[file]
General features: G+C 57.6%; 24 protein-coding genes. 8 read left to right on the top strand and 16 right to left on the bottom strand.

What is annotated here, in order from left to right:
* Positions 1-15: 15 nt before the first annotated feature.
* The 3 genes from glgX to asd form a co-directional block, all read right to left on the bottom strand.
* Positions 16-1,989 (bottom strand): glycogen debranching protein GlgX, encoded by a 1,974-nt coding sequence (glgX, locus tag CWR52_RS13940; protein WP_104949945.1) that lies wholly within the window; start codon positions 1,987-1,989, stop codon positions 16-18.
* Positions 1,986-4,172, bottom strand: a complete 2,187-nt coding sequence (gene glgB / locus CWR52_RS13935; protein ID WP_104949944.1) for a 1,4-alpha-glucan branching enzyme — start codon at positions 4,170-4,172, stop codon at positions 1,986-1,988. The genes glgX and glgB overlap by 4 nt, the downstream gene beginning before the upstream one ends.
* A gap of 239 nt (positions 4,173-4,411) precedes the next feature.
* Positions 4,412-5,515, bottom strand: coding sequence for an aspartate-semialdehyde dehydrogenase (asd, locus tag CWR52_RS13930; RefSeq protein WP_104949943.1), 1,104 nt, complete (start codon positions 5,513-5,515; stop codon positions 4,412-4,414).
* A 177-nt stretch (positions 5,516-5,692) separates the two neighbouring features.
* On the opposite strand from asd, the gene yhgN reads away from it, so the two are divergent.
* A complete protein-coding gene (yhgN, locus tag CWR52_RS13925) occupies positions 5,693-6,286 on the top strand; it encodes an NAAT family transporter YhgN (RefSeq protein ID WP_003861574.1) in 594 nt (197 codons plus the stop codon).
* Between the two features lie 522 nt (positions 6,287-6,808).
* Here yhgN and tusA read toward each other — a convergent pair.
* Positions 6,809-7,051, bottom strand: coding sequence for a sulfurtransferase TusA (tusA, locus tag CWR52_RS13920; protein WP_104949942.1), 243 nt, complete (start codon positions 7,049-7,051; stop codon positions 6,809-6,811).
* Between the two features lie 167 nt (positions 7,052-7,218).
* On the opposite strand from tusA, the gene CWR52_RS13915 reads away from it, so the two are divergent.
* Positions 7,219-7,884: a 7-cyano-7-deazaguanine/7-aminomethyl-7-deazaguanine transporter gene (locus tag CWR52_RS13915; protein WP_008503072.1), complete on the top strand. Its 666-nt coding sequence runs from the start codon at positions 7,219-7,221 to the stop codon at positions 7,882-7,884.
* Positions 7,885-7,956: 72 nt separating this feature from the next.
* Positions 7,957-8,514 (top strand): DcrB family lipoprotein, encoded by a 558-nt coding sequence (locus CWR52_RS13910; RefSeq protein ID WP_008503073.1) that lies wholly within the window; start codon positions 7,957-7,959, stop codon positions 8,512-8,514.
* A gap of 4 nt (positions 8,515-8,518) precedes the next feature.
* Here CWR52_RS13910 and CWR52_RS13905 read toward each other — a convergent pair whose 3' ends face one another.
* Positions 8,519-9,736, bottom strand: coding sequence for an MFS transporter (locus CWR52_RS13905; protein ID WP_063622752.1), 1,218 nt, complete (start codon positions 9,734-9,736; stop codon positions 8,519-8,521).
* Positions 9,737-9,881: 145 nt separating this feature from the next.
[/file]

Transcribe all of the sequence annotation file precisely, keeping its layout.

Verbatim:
General features: G+C 57.6%; 24 protein-coding genes. 8 read left to right on the top strand and 16 right to left on the bottom strand.

What is annotated here, in order from left to right:
* Positions 1-15: 15 nt before the first annotated feature.
* The 3 genes from glgX to asd form a co-directional block, all read right to left on the bottom strand.
* Positions 16-1,989 (bottom strand): glycogen debranching protein GlgX, encoded by a 1,974-nt coding sequence (glgX, locus tag CWR52_RS13940; protein WP_104949945.1) that lies wholly within the window; start codon positions 1,987-1,989, stop codon positions 16-18.
* Positions 1,986-4,172, bottom strand: a complete 2,187-nt coding sequence (gene glgB / locus CWR52_RS13935; protein ID WP_104949944.1) for a 1,4-alpha-glucan branching enzyme — start codon at positions 4,170-4,172, stop codon at positions 1,986-1,988. The genes glgX and glgB overlap by 4 nt, the downstream gene beginning before the upstream one ends.
* A gap of 239 nt (positions 4,173-4,411) precedes the next feature.
* Positions 4,412-5,515, bottom strand: coding sequence for an aspartate-semialdehyde dehydrogenase (asd, locus tag CWR52_RS13930; RefSeq protein WP_104949943.1), 1,104 nt, complete (start codon positions 5,513-5,515; stop codon positions 4,412-4,414).
* A 177-nt stretch (positions 5,516-5,692) separates the two neighbouring features.
* On the opposite strand from asd, the gene yhgN reads away from it, so the two are divergent.
* A complete protein-coding gene (yhgN, locus tag CWR52_RS13925) occupies positions 5,693-6,286 on the top strand; it encodes an NAAT family transporter YhgN (RefSeq protein ID WP_003861574.1) in 594 nt (197 codons plus the stop codon).
* Between the two features lie 522 nt (positions 6,287-6,808).
* Here yhgN and tusA read toward each other — a convergent pair.
* Positions 6,809-7,051, bottom strand: coding sequence for a sulfurtransferase TusA (tusA, locus tag CWR52_RS13920; protein WP_104949942.1), 243 nt, complete (start codon positions 7,049-7,051; stop codon positions 6,809-6,811).
* Between the two features lie 167 nt (positions 7,052-7,218).
* On the opposite strand from tusA, the gene CWR52_RS13915 reads away from it, so the two are divergent.
* Positions 7,219-7,884: a 7-cyano-7-deazaguanine/7-aminomethyl-7-deazaguanine transporter gene (locus tag CWR52_RS13915; protein WP_008503072.1), complete on the top strand. Its 666-nt coding sequence runs from the start codon at positions 7,219-7,221 to the stop codon at positions 7,882-7,884.
* Positions 7,885-7,956: 72 nt separating this feature from the next.
* Positions 7,957-8,514 (top strand): DcrB family lipoprotein, encoded by a 558-nt coding sequence (locus CWR52_RS13910; RefSeq protein ID WP_008503073.1) that lies wholly within the window; start codon positions 7,957-7,959, stop codon positions 8,512-8,514.
* A gap of 4 nt (positions 8,515-8,518) precedes the next feature.
* Here CWR52_RS13910 and CWR52_RS13905 read toward each other — a convergent pair whose 3' ends face one another.
* Positions 8,519-9,736, bottom strand: coding sequence for an MFS transporter (locus CWR52_RS13905; protein ID WP_063622752.1), 1,218 nt, complete (start codon positions 9,734-9,736; stop codon positions 8,519-8,521).
* Positions 9,737-9,881: 145 nt separating this feature from the next.